Senior British diplomat working at firm behind Saudi PR offensive
Jolyon Welsh, whose Foreign Office roles have included deputy head of Middle East, was given special unpaid leave in 2014 to become a senior director of Consulum, according to the Bureau of Investigative Journalism. The communications firm was founded by former executives from Bell Pottinger, the agency that collapsed last year after a scandal over a campaign for South Africa’s Gupta family.
Consulum’s client list includes Crown Prince Mohammed Bin Salman, widely known as MBS. He is Saudi Arabia’s de facto ruler, whose state visit to the UK starts this Wednesday amid controversy over his country’s military campaign in Yemen. Saudi-led coalition forces have killed hundreds of civilians and, at one point, sealed off the state to humanitarian access.
Sealing off the borders and ports prevented aid access to the poverty-stricken nation, exacerbating the cholera crisis that has so far affected 31,421 of Yemenis. According to the UN more than 9,000 people, most of them civilians, have been killed in Yemen. More than 52,000 have also been injured in the fighting since the war began in March 2015.
The Bureau reports that Welsh has at least some involvement with the Saudi account. The fact he is involved at all underscores the close ties between London and Riyadh, as permission to work for a private firm is only given if “directly and closely related to a specific FCO area of interest [and] in line with our strategic priorities.”
Lloyd Russell-Moyle MP, a member of the Commons committee on Arms Export Controls, told the Bureau: “It’s one thing for the Foreign Office to provide political cover for the Saudis’ assault on Yemen, which defies all notions of proportionality and which I believe in several cases constitutes war crimes. It’s quite another for the FCO to have lent its staff to a company working for the Saudis’ PR operation.”
The Foreign Office told the Bureau that there are now 34 officials such as Welsh, working in the private sector while maintaining their Foreign Office status.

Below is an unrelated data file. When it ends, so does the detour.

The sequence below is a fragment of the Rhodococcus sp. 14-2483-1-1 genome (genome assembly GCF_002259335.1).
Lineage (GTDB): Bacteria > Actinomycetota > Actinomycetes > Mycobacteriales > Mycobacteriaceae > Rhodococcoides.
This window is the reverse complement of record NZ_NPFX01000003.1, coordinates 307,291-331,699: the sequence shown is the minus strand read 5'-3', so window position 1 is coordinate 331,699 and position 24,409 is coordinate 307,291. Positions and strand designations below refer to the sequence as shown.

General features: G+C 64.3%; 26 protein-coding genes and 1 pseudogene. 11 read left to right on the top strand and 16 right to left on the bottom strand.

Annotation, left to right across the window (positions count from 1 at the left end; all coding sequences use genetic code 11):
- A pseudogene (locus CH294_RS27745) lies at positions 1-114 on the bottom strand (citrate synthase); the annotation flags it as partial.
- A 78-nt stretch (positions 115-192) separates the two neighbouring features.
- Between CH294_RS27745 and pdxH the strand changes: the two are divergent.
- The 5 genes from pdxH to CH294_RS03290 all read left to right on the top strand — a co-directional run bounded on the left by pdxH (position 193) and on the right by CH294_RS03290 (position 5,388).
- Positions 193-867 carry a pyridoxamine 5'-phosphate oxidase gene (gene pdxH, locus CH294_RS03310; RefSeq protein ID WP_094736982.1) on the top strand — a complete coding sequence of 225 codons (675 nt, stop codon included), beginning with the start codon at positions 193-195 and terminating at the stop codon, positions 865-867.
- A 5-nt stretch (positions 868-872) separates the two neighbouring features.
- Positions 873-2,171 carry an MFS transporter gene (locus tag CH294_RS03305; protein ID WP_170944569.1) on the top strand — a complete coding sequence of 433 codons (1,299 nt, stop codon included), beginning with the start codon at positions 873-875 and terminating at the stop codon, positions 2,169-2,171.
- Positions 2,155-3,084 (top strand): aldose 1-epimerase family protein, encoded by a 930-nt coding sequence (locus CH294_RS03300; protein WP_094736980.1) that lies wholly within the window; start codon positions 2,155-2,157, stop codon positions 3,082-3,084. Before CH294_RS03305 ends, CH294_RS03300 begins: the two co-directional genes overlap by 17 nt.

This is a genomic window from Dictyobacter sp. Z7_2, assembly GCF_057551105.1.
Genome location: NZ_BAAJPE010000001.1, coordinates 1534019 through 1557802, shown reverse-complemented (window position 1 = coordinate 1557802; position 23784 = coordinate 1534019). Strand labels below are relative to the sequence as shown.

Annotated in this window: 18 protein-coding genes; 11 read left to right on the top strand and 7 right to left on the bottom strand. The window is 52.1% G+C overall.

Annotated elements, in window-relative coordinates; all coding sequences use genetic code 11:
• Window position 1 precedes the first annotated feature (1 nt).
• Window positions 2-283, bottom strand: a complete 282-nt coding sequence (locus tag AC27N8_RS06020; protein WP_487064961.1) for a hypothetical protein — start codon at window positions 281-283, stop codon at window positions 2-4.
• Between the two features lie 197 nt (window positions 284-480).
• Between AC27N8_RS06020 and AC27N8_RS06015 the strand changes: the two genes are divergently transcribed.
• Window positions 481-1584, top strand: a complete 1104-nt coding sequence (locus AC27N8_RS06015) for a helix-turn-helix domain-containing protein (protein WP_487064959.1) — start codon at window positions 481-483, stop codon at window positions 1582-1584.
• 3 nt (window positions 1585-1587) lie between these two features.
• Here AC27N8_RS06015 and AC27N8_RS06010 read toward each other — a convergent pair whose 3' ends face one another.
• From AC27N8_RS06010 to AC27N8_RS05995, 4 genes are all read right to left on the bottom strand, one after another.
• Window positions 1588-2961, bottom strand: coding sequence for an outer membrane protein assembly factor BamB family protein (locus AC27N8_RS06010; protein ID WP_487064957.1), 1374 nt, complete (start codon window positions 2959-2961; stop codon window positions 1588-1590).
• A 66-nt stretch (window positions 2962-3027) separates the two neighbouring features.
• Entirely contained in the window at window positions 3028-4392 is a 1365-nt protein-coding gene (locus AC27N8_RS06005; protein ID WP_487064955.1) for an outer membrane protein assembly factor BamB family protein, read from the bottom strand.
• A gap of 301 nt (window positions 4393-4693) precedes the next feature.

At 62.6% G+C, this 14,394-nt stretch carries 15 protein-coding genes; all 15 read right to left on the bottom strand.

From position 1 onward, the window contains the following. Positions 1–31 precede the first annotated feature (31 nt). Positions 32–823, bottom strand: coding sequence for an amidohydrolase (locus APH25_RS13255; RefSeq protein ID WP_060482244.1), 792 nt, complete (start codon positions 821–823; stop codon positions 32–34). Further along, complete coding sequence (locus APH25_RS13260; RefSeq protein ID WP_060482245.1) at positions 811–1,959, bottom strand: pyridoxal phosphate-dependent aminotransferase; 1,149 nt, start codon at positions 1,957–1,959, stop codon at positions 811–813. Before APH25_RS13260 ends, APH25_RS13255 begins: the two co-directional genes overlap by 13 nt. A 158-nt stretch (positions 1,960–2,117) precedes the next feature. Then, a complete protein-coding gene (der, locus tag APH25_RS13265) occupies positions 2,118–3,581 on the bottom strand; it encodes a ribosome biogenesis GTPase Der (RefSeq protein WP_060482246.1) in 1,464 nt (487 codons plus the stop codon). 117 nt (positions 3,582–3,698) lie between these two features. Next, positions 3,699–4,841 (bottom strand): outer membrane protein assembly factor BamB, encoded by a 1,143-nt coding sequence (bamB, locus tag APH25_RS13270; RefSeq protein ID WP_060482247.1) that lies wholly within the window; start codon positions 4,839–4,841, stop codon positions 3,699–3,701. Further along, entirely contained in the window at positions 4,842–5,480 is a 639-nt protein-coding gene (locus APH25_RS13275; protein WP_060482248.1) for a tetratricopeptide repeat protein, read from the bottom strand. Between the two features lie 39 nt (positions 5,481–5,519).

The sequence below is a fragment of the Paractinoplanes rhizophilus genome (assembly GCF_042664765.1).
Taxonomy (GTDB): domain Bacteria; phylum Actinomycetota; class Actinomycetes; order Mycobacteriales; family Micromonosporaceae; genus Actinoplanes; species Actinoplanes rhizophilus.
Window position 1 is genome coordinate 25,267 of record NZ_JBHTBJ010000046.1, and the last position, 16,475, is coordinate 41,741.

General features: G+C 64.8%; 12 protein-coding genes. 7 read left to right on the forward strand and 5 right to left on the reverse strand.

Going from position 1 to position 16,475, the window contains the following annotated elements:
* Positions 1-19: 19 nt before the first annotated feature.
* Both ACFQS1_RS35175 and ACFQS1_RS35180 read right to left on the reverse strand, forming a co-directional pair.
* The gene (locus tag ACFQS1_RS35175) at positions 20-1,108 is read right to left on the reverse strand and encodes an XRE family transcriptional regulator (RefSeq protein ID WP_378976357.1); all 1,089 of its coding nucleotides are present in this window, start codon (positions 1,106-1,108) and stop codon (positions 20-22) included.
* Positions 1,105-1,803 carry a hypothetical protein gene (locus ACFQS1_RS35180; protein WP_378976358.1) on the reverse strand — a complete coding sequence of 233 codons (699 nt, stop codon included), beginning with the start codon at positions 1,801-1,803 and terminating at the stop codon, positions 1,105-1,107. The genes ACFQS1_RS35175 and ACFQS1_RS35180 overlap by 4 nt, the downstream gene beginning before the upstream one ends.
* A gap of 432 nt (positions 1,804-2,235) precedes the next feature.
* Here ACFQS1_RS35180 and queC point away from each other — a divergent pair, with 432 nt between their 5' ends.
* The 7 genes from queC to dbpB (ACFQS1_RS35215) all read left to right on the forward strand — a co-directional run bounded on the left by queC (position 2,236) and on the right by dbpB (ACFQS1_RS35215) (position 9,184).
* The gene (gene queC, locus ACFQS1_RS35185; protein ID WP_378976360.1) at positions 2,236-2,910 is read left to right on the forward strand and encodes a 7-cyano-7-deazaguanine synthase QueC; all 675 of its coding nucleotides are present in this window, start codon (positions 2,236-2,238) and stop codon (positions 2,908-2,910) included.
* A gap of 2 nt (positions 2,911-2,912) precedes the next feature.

I just arrived in London and was greeted by these billboards plastered with the image of the Saudi Crown Prince. Seriously? pic.twitter.com/ZjE74ea1eG— Bambang Kajairi (@BambangKajairi) March 7, 2018
Mass protests against the Crown Prince’s visit are expected to take place at Downing Street on Wednesday. But to counter the bad publicity, ads in newspapers were posted, billboards were put up and trucks with positive messages about the Saudi leader were driven around London.
The trucks showed his image and promoted the hashtag #WelcomeSaudiCrownPrince, while digital billboards on the M4 from Heathrow bore the message – “He is bringing change to Saudi Arabia.”
In an ironic twist, an advert with the message “He is empowering Saudi Arabian women,” appeared on The Guardian’s website next to shadow Foreign Secretary Emily Thornberry’s article on his visit. She wrote that the three-day visit showed the Government “doesn’t care a jot about human rights.”
Seems to be a number of propaganda trucks driving around London as well to help us ‘welcome’ him pic.twitter.com/aqfsBcCKVk— Jack Stewart (@jjstewart457) March 6, 2018
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